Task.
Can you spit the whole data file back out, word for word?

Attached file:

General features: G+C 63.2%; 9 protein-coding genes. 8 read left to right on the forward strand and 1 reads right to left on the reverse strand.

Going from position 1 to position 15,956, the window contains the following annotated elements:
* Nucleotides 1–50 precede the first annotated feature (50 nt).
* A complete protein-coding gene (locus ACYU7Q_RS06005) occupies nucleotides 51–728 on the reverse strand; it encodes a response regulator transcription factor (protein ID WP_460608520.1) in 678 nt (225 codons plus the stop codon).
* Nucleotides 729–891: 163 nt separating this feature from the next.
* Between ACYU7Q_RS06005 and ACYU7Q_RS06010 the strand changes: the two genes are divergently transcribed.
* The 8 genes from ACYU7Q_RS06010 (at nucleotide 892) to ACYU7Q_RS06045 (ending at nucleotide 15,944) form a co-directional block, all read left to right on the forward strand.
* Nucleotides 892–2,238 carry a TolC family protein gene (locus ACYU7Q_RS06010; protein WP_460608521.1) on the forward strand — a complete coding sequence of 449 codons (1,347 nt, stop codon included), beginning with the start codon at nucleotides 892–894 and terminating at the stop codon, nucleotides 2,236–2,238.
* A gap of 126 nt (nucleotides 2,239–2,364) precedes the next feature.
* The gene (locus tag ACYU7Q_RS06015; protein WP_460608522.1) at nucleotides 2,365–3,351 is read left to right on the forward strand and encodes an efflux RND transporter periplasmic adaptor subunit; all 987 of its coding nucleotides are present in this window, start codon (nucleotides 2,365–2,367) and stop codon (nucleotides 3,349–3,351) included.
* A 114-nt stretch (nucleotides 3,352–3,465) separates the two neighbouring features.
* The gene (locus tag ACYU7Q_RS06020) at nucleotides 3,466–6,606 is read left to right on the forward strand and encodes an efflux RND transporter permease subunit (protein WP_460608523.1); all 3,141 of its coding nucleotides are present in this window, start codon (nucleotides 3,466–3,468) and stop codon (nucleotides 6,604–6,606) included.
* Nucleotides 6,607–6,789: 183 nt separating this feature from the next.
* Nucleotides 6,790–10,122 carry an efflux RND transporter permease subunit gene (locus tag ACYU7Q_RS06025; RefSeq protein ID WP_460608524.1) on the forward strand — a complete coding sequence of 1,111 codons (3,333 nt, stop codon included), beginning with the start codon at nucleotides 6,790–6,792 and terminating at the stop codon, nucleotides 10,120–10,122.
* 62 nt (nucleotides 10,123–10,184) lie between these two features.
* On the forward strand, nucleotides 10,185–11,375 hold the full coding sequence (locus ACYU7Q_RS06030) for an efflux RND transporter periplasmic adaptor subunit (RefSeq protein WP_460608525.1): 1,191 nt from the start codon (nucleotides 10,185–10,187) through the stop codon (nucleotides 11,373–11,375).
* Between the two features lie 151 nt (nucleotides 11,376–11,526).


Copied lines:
General features: G+C 63.2%; 9 protein-coding genes. 8 read left to right on the forward strand and 1 reads right to left on the reverse strand.

Going from position 1 to position 15,956, the window contains the following annotated elements:
* Nucleotides 1–50 precede the first annotated feature (50 nt).
* A complete protein-coding gene (locus ACYU7Q_RS06005) occupies nucleotides 51–728 on the reverse strand; it encodes a response regulator transcription factor (protein ID WP_460608520.1) in 678 nt (225 codons plus the stop codon).
* Nucleotides 729–891: 163 nt separating this feature from the next.
* Between ACYU7Q_RS06005 and ACYU7Q_RS06010 the strand changes: the two genes are divergently transcribed.
* The 8 genes from ACYU7Q_RS06010 (at nucleotide 892) to ACYU7Q_RS06045 (ending at nucleotide 15,944) form a co-directional block, all read left to right on the forward strand.
* Nucleotides 892–2,238 carry a TolC family protein gene (locus ACYU7Q_RS06010; protein WP_460608521.1) on the forward strand — a complete coding sequence of 449 codons (1,347 nt, stop codon included), beginning with the start codon at nucleotides 892–894 and terminating at the stop codon, nucleotides 2,236–2,238.
* A gap of 126 nt (nucleotides 2,239–2,364) precedes the next feature.
* The gene (locus tag ACYU7Q_RS06015; protein WP_460608522.1) at nucleotides 2,365–3,351 is read left to right on the forward strand and encodes an efflux RND transporter periplasmic adaptor subunit; all 987 of its coding nucleotides are present in this window, start codon (nucleotides 2,365–2,367) and stop codon (nucleotides 3,349–3,351) included.
* A 114-nt stretch (nucleotides 3,352–3,465) separates the two neighbouring features.
* The gene (locus tag ACYU7Q_RS06020) at nucleotides 3,466–6,606 is read left to right on the forward strand and encodes an efflux RND transporter permease subunit (protein WP_460608523.1); all 3,141 of its coding nucleotides are present in this window, start codon (nucleotides 3,466–3,468) and stop codon (nucleotides 6,604–6,606) included.
* Nucleotides 6,607–6,789: 183 nt separating this feature from the next.
* Nucleotides 6,790–10,122 carry an efflux RND transporter permease subunit gene (locus tag ACYU7Q_RS06025; RefSeq protein ID WP_460608524.1) on the forward strand — a complete coding sequence of 1,111 codons (3,333 nt, stop codon included), beginning with the start codon at nucleotides 6,790–6,792 and terminating at the stop codon, nucleotides 10,120–10,122.
* 62 nt (nucleotides 10,123–10,184) lie between these two features.
* On the forward strand, nucleotides 10,185–11,375 hold the full coding sequence (locus ACYU7Q_RS06030) for an efflux RND transporter periplasmic adaptor subunit (RefSeq protein WP_460608525.1): 1,191 nt from the start codon (nucleotides 10,185–10,187) through the stop codon (nucleotides 11,373–11,375).
* Between the two features lie 151 nt (nucleotides 11,376–11,526).